MacDill Air Force Base Radar Site
MacDill Air Force Base Radar Site (1954-1980) - A Cold War U.S. Air Force Radar Station established in 1954. Located on MacDill Air Force Base near Tampa, Hillsborough County, Florida. Initially assigned a Permanent ID of M-129 and a Sage ID of Z-129. Closed in 1980.
Established by 1 Aug 1954 and became the first mobile radar site to achieve operational status on 6 Dec 1954 as MacDill Air Force Base Radar Site manned by the 660th AC&W Squadron.
Initial equipment included the MPS-7 mobile search radar and by 1958 it included a GPS-3 search radar and a MPS-14 height-finder radar. In 1959, the MPS-7 and the GPS-3 were replaced by a FPS-20A search radar and a FPS-6B height-finder radar.
This configuration was one height-finder short of meeting the requirements for transition to the SAGE System (a SAGE qualified long range search radar and two SAGE qualified height-finders) but a second height-finder was in the plan and the transition began in 1959.
SAGE System Transition
The transition of the manual GCI system to the automated SAGE system began with the installation of the FST-2 coordinate data transmitter and search radar upgrades. The FST-2 equipment digitized the radar returns and transmitted the digital returns to the SAGE direction center. Under the SAGE System, interceptor aircraft were directed to their targets by the direction center computers and controllers, greatly reducing the need for local controllers and equipment at every radar station.
The FST-2 was a very large digital system using vacuum tube technology. Over 6900 vacuum tubes were used in each FST-2 requiring 21 air-conditioned cabinets, 40 tons of air conditioning, 43.5 kva of prime power, and usually a large new addition to the operations building. The FST-2B modification added two more cabinets but with newer solid-state (transistor) technology to process coded responses from aircraft transponders.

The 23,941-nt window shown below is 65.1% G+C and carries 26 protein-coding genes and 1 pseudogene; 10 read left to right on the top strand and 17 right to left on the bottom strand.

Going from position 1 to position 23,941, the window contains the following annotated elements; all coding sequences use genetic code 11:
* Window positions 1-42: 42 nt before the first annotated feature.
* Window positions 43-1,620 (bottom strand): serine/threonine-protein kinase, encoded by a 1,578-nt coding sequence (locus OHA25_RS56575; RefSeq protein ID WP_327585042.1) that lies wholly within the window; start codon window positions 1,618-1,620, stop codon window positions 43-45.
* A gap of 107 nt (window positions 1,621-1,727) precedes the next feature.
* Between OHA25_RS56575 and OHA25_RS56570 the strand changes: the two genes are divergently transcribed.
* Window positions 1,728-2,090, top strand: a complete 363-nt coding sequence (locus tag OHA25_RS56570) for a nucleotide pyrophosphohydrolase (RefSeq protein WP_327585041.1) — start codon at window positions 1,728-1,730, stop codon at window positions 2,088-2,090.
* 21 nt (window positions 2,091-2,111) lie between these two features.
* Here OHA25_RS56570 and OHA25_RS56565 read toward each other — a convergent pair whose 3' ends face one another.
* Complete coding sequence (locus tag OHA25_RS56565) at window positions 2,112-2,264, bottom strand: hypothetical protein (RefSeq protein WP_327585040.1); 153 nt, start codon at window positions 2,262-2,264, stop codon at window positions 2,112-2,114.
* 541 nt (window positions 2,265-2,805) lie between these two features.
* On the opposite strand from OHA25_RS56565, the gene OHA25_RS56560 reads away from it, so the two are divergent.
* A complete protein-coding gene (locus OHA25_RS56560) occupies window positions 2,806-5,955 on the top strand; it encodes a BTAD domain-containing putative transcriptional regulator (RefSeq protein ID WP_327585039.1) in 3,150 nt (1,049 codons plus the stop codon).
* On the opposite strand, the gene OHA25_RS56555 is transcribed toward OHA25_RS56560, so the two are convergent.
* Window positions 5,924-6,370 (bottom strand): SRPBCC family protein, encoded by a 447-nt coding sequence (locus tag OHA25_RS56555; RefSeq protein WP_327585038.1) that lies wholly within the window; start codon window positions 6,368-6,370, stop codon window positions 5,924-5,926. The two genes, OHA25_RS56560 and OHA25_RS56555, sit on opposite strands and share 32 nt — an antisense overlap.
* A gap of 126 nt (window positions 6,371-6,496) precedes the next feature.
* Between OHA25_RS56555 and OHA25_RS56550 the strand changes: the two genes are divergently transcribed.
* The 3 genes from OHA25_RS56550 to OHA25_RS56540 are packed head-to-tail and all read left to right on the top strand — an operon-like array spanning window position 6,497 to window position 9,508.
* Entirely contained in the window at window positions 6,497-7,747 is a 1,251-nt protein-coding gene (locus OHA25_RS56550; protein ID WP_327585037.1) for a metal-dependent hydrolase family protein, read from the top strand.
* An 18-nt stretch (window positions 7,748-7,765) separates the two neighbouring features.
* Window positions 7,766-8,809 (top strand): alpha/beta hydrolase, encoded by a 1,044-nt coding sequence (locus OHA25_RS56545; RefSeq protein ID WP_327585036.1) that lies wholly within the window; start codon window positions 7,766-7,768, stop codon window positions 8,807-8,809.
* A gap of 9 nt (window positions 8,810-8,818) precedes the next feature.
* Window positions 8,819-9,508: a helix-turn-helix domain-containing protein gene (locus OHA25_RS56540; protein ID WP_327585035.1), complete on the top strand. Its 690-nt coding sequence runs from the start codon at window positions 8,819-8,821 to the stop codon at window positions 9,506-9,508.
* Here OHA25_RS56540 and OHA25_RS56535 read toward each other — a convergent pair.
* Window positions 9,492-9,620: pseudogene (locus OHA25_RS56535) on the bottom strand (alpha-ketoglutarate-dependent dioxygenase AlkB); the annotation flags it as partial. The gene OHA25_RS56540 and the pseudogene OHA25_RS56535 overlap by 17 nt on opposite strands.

SAGE System Operation
The site began operation as a SAGE site in 1960 initially feeding the Gunter SAGE Direction Center DC-09. On 1 Mar 1961, the squadron designation was changed from the 660th AC&W Squadron to 660th Radar Squadron (SAGE) indicating the new SAGE System role.
In 1961 the search radar was upgraded to one FPS-7B and a FPS-26A height-finder was added.
In 1963 a FPS-90 height-finder replaced the FPS-6B height-finder.
Around 1966 the MacDill radar site became a joint-use USAF/FAA site with the FPS-7B upgraded to the FPS-7E configuration. Also in 1966 the FPS-26 was modified to be an FSS-7 SLBM detection & warning radar, part of the 14th MWS network.
The FST-2 was probably replaced by February 1973 with a FYQ-47 Common Digitizer. The initial 18-month FYQ-47/49 USAF/FAA replacement program was completed in February of 1973 and the MacDill FYQ-47 would have been in place by then.
On 1 Feb 1974, the 660th Radar Squadron (SAGE) was redesignated 660th Radar Squadron dropping the (SAGE) identifier.
The MacDill radar site and the 660th Radar Squadron were deactivated on 15 Nov 1980. The FSS-7 SLBM detection & warning radar (the last one in operation) remained in use for about a year, operated by Det 1, 20 MWS. The FSS-7 remained active to provide additional coverage over Cuba.
The Joint Use USAF/FAA radar function moved to the newly completed Fort Lonesome FAA Radar Site where coverage was picked up by a newly installed FAA ARSR-3 search radar and a USAF FPS-116 height-finder.
The GATR site remained operational until the 1983 JSS switch-over. The GATR radios were maintained by the 1928th Communications Squadron on the base.
MacDill AFS was responsible for the maintenance of two remote unattended gap-filler radar sites. The unattended gap filler sites were placed in locations where the main search radar lacked coverage. These sites were equipped with short range FPS-14 or FPS-18 search radars and FST-1 Coordinate Data transmitters that sent digitized radar target data to a SAGE direction center and to the main radar site. Both the radar set and the FST-1 were dual channel to increase site up time. Maintenance teams were dispatched for regularly scheduled maintenance or when fault indicators on the FSW-1 remote monitoring equipment suggested the site had problems. The FSW-1 also allowed remote operation of specific functions such as channel changes for the radar and for the FST-1, it also allowed remote operation of the diesel generators at the gap filler site. The MacDill AFS gap-filler radars were located at Winter Garden FL and Inverness FL.
The remaining structures have been repurposed.
Visited: 9 Sep 2021